How to Check and Set the Linux File Attributes on the Command Line
Here, we will give you a brief discussion on the two commands that you can try to check and set the file attributes from the terminal.
The lsattr command is used to display the file attributes of a given file or directory. The command output shows a series of letters corresponding to specific attributes. For instance, the “i” attribute makes the file immutable. It means that the file cannot be modified or deleted. The “d” attribute signifies that the file is a directory.
To check the attributes of a file or directory, simply type “lsattr” followed by its name in the terminal. Here’s an example:
This command outputs the attributes of the “TestFile.txt” file. The output looks something like the following image. We can see that the “e” attribute is set, indicating that the file will use extents to map the blocks on the disk.
Each letter in the output corresponds to a specific attribute:
|a||Append only||Using this mode, you can add more content to the file, but you cannot remove the content from the file.|
|c||Compressed||The data that is written to the file is compressed automatically by the kernel, and it is uncompressed back at the time of reading.|
|d||No dump||This attribute ensures that the file backup is not made in the backups where the dump is used.|
|e||Extent format||For block mapping on the disk, the file uses extent.|
|i||Immutable||Using this attribute, the file becomes immutable, which means that you are restricted from performing operations on the file.|
|s||Secure deletion||You cannot recover the file after deletion using this option.|
|t||No tail-merge||In this process, small data pieces that don’t fill the complete block are merged with similar data pieces from other files.|
|u||Undeletable||The contents of the deleted files are saved.|
|A||No atime update||The access timestamp of the Linux file is not updated when you access the file.|
|D||Synchronous directory updates||Modifications made to the file are promptly stored on the disk before they reach the cache.|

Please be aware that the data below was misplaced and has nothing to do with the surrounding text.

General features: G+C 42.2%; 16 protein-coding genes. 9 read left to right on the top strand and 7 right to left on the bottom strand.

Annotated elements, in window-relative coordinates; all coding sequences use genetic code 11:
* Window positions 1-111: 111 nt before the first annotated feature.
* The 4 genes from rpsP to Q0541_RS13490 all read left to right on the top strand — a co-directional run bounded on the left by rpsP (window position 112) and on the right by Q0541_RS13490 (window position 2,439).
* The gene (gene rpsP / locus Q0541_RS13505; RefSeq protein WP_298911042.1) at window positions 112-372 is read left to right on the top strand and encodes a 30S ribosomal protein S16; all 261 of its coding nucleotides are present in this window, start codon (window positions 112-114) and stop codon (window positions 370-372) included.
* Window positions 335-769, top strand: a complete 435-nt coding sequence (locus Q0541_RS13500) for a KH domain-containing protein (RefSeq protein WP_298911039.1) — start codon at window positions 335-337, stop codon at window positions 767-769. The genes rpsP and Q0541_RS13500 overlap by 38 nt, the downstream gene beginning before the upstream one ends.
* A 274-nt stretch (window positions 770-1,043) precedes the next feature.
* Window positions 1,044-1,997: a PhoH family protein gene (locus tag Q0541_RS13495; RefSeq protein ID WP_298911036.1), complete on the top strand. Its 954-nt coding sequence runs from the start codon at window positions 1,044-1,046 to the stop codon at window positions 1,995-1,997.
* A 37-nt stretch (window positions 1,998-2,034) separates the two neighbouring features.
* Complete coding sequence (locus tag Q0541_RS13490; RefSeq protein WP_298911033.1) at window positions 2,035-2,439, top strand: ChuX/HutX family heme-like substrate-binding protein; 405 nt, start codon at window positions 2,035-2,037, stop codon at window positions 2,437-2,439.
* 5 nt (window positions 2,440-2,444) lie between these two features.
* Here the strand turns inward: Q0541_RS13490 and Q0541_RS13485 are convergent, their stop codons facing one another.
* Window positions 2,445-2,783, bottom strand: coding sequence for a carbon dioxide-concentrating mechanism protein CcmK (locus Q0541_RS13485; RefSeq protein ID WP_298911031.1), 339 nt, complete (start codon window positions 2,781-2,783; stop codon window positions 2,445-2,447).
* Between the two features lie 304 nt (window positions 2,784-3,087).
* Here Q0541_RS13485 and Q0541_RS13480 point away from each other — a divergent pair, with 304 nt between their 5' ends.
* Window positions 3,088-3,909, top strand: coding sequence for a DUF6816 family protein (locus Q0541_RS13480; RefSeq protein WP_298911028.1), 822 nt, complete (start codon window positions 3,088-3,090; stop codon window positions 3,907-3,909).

|S||Synchronous updates||The modifications made to the file are immediately written to the disk.|
You can use the chattr command to alter the attributes of a specified file or directory. This command takes a + or – flag, followed by the attribute to be added or removed. For example, this command makes the “TestFile.txt” file immutable and can no longer be deleted or modified.
For example, to remove the immutable attribute, use the following command:
One common use case for the chattr +i command is to make a file or directory immutable to prevent accidental deletion or modification. This can be useful for important system files or for files that are frequently backed up.
Another use case for the chattr +a command is to improve the performance of your file system. The “append only” attribute (a) can be added to the files to improve the performance on the filesystems that do not support the append-only mode. This attribute causes the filesystem to write the data to the end of the file only rather than changing the existing data, which can improve the performance in certain situations. To set a file to append-only mode, use the following command:
The chattr +s command can securely erase the file when it is deleted. This attribute overwrites the file with zeros before unlinking it, making it much more difficult for someone to recover the deleted data. To set a file for secure deletion, use this command:
File attributes are essential to Linux systems and can provide additional functionality or security. Understanding and properly utilizing the lsattr and chattr commands can help improve your Linux system’s overall performance and security. File immutability, append-only mode, and secure deletion are examples of how the file attributes can achieve specific goals. It is recommended to use these commands with caution and after correctly understanding the file attributes and their impact on the system.